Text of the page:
Effective program management can do even more than effective project management to reduce costs and risks and to increase predictability, consistency, and defensibility. Read our in-depth posts below to learn how.

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Key eDiscovery Program Management Takeaways – Program Management Series, Part 8

Unfortunately, the establishment of an effective, efficient eDiscovery program is not a one-and-done activity.  Like all active programs or systems, it requires ongoing maintenance to ensure that it continues to be effective and efficient.  For an eDiscovery program that means doing things like post-mortems, periodic program reviews, and more. In addition to maintaining your program over time, you will undoubtedly want to improve it over time. Read to review the steps on how to maintain and improve eDiscovery programs and what they entail.

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Ongoing Program Maintenance and Improvement – Program Management Series, Part 7

Unfortunately, the establishment of an effective, efficient eDiscovery program is not a one-and-done activity.  Like all active programs or systems, it requires ongoing maintenance to ensure that it continues to be effective and efficient.  For an eDiscovery program that means doing things like post-mortems, periodic program reviews, and more. In addition to maintaining your program over time, you will undoubtedly want to improve it over time. Read to review the steps on how to maintain and improve eDiscovery programs and what they entail.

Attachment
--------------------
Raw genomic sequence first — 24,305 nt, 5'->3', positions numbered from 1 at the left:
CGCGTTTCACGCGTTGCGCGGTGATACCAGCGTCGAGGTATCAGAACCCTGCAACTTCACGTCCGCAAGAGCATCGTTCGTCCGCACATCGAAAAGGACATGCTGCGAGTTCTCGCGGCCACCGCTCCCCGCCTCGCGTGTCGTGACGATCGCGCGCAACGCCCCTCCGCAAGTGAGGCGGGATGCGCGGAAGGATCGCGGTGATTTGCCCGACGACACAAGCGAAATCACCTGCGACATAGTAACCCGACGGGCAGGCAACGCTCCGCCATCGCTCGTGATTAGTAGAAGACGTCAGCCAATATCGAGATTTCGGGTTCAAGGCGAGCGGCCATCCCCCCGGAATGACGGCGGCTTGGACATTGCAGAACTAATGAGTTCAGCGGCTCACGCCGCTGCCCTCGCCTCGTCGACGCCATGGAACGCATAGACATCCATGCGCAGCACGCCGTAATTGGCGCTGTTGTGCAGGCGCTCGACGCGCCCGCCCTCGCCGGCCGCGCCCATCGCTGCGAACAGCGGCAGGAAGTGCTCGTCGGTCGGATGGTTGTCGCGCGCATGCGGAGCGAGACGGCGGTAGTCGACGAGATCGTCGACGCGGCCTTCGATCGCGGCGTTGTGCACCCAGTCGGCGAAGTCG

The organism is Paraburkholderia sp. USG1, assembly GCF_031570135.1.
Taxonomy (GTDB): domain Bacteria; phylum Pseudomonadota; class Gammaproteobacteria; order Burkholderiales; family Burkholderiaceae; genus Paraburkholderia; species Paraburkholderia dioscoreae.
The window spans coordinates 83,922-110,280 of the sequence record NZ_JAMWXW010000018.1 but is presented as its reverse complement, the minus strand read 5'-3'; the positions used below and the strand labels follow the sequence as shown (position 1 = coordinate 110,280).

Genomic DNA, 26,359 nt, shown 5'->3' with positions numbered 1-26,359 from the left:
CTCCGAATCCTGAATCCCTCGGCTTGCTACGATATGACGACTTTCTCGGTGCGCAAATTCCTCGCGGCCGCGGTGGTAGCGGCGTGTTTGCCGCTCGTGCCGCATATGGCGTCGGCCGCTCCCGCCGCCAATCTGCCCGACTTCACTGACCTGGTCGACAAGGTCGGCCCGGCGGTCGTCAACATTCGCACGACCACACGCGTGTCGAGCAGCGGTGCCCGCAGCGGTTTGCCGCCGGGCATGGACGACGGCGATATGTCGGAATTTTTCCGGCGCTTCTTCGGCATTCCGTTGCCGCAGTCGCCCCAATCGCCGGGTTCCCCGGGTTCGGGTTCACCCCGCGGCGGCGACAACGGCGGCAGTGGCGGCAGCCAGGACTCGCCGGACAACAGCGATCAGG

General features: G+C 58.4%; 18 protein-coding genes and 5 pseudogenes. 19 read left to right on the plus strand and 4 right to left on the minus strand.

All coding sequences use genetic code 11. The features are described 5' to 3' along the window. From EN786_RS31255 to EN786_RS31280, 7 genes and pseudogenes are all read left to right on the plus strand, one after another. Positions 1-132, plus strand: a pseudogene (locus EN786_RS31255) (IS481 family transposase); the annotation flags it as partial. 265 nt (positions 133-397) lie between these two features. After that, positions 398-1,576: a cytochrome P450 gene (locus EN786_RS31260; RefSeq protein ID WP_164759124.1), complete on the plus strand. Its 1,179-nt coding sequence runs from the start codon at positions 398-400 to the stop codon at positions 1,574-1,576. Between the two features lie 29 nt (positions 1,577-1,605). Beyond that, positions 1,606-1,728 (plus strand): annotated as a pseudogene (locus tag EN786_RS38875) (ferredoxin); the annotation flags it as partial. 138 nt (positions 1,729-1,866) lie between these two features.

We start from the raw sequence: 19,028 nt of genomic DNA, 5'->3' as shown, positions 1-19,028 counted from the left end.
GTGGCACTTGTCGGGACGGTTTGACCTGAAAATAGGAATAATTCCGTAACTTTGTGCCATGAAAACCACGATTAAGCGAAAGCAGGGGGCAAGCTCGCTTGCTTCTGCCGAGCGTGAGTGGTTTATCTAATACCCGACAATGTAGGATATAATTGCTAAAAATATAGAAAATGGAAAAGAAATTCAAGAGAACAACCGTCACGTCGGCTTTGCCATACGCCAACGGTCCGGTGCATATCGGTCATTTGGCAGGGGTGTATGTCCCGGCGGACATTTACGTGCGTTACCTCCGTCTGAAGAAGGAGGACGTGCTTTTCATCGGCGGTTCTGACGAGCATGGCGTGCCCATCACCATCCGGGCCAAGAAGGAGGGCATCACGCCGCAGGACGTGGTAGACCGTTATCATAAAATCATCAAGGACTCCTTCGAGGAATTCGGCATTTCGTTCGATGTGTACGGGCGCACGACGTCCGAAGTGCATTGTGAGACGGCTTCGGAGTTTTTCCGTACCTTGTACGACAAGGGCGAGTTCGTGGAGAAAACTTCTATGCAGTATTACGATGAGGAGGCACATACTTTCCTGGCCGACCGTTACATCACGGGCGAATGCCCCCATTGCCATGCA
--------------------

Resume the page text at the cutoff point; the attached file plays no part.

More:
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Management Metrics for eDiscovery – Program Management Series, Part 6

There are advantages to moving beyond intra-project metric monitoring to inter-project metric monitoring.  When the relevant project details are captured across multiple projects in a standardized, normalized way, they reveal additional insights invaluable for proactive program management within an organization. Which metrics will be most useful to your organization will depend, to some extent, on the types of matters and eDiscovery activities in which your organization is most often engaged, as well as on your balance of insourcing and outsourcing.  Here, we will review examples of key project metrics to consider tracking for the realization of cross-project, program management benefits.